Major Muslim countries introduced special restrictions during Eidul Azha to control the spread of covid-19. Turkey stopped short of clamping curfew as it had done on Eidul Fitr. Instead it advised citizens to exchange Eid greetings online. Visits to relatives and friends were discouraged and subjected to strict regulations. Iran imposed a week-long lockdown on Tehran and the surrounding region. Instead of hosting over 2million pilgrims, Saudi Arabia allowed only 60,000 vaccinated Saudi citizens or residents to perform the Hajj. UAE reduced the maximum period of the post-prayer sermon to 15 minutes, ensured that the doors of mosques would open 15 minutes prior to the start of the prayer and be closed immediately after the prayer.
Pakistan fell short of introducing the required restrictions on account of the religiosity of those in power, leading to dire consequences. Within days after the Eid the national positivity ratio hit the highest level in more than two months with the positivity ratio topping 10% in six major cities. The single-day tally of the fresh covid-19 cases topped 3,500 after many weeks, pushing the number of active cases in the country close to 58,000. The fourth wave is already weighing heavily on government hospitals. The surge in virus cases has forced the Sindh government to further strengthen covid-19 restrictions. The Punjab government has initiated a door-to-door vaccination campaign in five cities including Lahore. It is being maintained that vaccination alone can mitigate the crisis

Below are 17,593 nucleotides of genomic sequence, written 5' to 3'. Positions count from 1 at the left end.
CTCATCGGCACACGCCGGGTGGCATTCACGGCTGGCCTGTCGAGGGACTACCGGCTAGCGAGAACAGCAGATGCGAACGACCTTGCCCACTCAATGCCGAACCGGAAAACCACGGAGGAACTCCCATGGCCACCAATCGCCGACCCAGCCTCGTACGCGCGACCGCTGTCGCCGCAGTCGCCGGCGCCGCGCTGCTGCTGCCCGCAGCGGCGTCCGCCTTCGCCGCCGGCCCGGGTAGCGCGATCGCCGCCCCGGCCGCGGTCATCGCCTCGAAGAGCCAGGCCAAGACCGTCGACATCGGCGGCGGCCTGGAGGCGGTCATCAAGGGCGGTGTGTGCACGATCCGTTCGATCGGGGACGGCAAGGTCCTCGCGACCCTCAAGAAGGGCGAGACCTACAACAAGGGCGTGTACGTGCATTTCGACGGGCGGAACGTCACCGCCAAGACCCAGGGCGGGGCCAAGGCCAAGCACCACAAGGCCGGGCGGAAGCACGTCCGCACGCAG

Shortage of vaccines is the reason behind the vast majority of the targeted population still remaining unvaccinated. There were complaints that the government failed to place timely orders, waiting instead for donated vaccines. While the government denied it, facts that surfaced during a meeting of the Public Accounts Committee on Monday raise perturbing questions. It was revealed that a considerable chunk of funds acquired for fighting covid-19 was diverted to tax returns, subsidizing utility stores, Panahgahs, power, gas and petrol, which are normally funded from the annual budget and supplementary grants. This strengthens the perception that if the covid-19 funds had been used to purchase vaccines on time, most of the targeted population would have been vaccinated by now.